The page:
Apparently, not everyone is buying into Facebook Inc. (NASDAQ:FB) claims that it is responsible for $227 billion in global economic impact as well as contributing to the creation of 4.5 million jobs worldwide, according to CNBC’s, Cadie Thompson. One thing, which seems to have rattled economists is the fact that Facebook’s suggestions amount to Portugal total GDP.
“Not all economists are clicking the like button on Facebook Inc. (NASDAQ:FB) latest study. A report done by research firm Deloitte the social network showed even greater economic impact beyond the billion users and $12 billion in revenue it generated last year,” said Mrs. Thompson.
Economists maintain that Facebook Inc. (NASDAQ:FB) is only a mere effect on the economies of the world with minimal impact on economic growth. A questionable revelation revealed by the research firm notes that Facebook accounted for one-sixth of smartphone sales in the world.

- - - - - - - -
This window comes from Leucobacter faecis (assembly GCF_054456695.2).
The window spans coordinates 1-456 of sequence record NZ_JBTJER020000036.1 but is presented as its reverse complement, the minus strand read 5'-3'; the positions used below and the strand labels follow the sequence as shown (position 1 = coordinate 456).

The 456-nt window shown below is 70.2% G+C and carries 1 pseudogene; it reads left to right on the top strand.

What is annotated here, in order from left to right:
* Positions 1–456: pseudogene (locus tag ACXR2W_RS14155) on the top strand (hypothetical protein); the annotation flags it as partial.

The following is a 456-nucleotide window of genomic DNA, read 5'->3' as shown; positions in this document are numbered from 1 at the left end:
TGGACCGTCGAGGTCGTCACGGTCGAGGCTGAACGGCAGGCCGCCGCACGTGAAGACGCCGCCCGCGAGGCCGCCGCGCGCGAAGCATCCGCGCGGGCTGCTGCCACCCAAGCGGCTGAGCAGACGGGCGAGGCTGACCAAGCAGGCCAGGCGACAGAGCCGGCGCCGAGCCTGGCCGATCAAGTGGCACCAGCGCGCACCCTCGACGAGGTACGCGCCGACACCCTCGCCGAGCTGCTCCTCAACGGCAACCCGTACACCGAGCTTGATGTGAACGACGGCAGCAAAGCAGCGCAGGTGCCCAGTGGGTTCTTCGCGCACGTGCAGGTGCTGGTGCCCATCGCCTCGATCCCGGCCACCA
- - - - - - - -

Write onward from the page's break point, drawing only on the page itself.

Facebook popularity might have grown in the recent past taking into consideration its huge user base, but that could not have had the severe impact that the company is purporting, according to economists. Professor of economics at George Mason University, Tyler Cowen, maintains that Facebook could not have created as many jobs as the study suggests.
Economists also argue that Facebook Inc. (NASDAQ:FB) used questionable assumptions such a valuing each ‘Like’ on the belief that it had an economic impact on businesses. The research firm is also reported to have assigned an economic impact to people who used the platform to organize events such as parties and corporate gatherings.
Despite the unending wave of criticism over the report, Facebook Inc. (NASDAQ:FB)’s Chief operating officer, Sheryl Sandberg, is of the opinion that the network has grown so big that many people are confusing it to the internet. Sandberg told the Wall Street Journal that many people were buying smartphones in third world countries attributed to marketing campaigns on the platform.
Sandberg has not been fazed by the ongoing criticism and plans to discuss the study at the ongoing World Economic Forum in Davos Switzerland.
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